But blood is supposed to be thicker than water right? We all know that proverb and have been told this repeatedly; sometimes in the guise of trying to get away with something. It is usually used to remind family members that their allegiance should always remain with their family first Originally, that phrase was a German proverb.  However, surely at some point blind unreasoning loyalty based on any association becomes questionable.  But let’s be clear loyalty is not the same as love.  In case you were wondering literally how much thicker blood is the viscosity of blood = 3-4 centipoise and the viscosity of water = 1 centipoise, so blood is 3 to 4 times thicker than water.  In the 1970s, there was a serial killer in New York City by the name of “Son of Sam”  who had been given up at birth because he was an “illegitimate” child.  Now at age 60, he has become a born-again Christian who counsels youth in prison.  Has he truly changed? Sociopaths are known for aging out of those tendencies.  Regardless, there is nothing out there in the press that notes how his adoptive or biological parents may have felt when they realized the monster he was (his adoptive mom died at an early age of cancer).  When he was arrested there were no family members to be seen amongst the spectators gathered for the “perp walk” You can catch the archival footage here In the old footage you do see a headline that says “adopted at 17 months he never got over it.” His relationship with his family was front and center for all to speculate on. Family and crime are just an emotional volatile mix.
At the end of the day you can love your child, your family member, but there probably is a point where enough is simply enough.  The love I have for my son is unconditional.  How I react to what he does is not. But the love I have for him will never fade.  I can only hope that love will carry and motivate him through all his trials and tribulations as he becomes an adult and makes his own choices. But as for that tipping point, a crime is a crime. A heinous event is heinous. No walking back from that. But love for a child, and not the crime, appears to be very hard to erase.


“Children see in their parents the past, their parents see in them the future; and if we find more love in the parents for their children than in children for their parents, this is sad but natural. Who does not entertain his hopes more than his recollections.” John Ruskin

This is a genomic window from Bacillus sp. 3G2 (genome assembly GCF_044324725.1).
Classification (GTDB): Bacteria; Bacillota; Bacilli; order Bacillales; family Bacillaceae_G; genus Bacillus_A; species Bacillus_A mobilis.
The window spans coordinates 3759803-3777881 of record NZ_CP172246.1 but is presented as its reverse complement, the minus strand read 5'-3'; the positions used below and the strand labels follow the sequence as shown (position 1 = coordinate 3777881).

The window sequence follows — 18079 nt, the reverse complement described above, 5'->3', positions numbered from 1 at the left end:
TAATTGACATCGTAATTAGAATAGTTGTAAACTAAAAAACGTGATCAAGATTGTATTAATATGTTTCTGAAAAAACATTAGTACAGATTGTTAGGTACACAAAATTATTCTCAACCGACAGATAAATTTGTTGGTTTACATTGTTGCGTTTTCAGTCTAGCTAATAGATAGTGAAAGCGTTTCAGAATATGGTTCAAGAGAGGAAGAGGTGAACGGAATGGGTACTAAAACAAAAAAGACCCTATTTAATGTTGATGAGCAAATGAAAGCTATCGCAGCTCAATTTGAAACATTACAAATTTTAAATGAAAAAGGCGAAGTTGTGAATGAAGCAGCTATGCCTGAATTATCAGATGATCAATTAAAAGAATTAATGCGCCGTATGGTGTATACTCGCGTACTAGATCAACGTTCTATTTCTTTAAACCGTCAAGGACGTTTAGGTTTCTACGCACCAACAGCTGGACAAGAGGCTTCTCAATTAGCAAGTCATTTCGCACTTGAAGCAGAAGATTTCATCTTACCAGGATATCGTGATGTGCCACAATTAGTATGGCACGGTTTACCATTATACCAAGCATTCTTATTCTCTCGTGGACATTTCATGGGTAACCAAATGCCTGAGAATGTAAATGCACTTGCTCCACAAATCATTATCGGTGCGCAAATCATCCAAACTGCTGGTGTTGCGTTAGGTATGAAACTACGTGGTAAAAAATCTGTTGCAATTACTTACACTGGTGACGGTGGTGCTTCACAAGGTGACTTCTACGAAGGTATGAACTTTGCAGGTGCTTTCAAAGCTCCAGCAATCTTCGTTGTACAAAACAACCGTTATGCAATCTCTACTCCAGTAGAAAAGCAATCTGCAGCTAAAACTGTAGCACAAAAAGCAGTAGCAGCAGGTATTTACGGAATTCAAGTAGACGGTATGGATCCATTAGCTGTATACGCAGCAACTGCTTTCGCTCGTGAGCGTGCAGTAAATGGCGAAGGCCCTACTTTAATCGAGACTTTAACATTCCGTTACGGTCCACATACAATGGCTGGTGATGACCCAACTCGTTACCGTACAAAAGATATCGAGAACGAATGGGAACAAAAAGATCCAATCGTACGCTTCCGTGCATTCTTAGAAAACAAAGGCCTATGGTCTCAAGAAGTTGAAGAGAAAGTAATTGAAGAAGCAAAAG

5 replies »

  1. I don’t have children so that means I’m already pretending, but I am sure I would love my child even if he/she did something horrible. I would, probably, hate myself for whatever I did (or imagined I did) to cause such a horrible thing to happen. To me, though, burying the bodies (I know, it was just an example) would feel like forcing my childs hand on to the stove. I could never do anything to further their descent into badness, at least, not beyond whatever I may have done unintentionally.

    Your point differentiating love versus reaction is spot on. Still, it’s a nightmare scenario.


  2. This is a very interesting thought. One that I have never considered before. After pondering the scenario, one like the mother of Ariel Castro. I’m not sure I would feel guilt or feelings of disowning my child. I believe I would feel grief. A grief like that of a parent who has lost a child in a car accident, or SIDS. I would feel the most dreaded and unimaginable pain any human being can feel. The loss of a child.


  3. I dare not imagine myself in these situations. Obviously, when I read stuff in newspapers (like the Ariel Castro story), I shudder at the thought of being in his mom’s shoes, but hastily think of something else. I remember feeling awful for days after reading ‘We need to talk about Kevin’ by Lionel Shriver.